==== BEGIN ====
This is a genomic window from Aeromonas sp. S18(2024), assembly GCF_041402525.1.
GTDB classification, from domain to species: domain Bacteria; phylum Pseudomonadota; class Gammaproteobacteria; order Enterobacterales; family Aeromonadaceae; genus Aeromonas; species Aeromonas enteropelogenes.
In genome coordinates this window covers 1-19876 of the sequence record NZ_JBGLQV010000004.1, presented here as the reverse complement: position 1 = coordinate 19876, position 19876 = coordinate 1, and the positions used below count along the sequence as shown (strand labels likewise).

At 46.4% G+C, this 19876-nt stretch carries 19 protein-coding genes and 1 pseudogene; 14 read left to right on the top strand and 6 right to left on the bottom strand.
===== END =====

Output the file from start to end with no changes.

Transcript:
This is a genomic window from Aeromonas sp. S18(2024), assembly GCF_041402525.1.
GTDB classification, from domain to species: domain Bacteria; phylum Pseudomonadota; class Gammaproteobacteria; order Enterobacterales; family Aeromonadaceae; genus Aeromonas; species Aeromonas enteropelogenes.
In genome coordinates this window covers 1-19876 of the sequence record NZ_JBGLQV010000004.1, presented here as the reverse complement: position 1 = coordinate 19876, position 19876 = coordinate 1, and the positions used below count along the sequence as shown (strand labels likewise).

At 46.4% G+C, this 19876-nt stretch carries 19 protein-coding genes and 1 pseudogene; 14 read left to right on the top strand and 6 right to left on the bottom strand.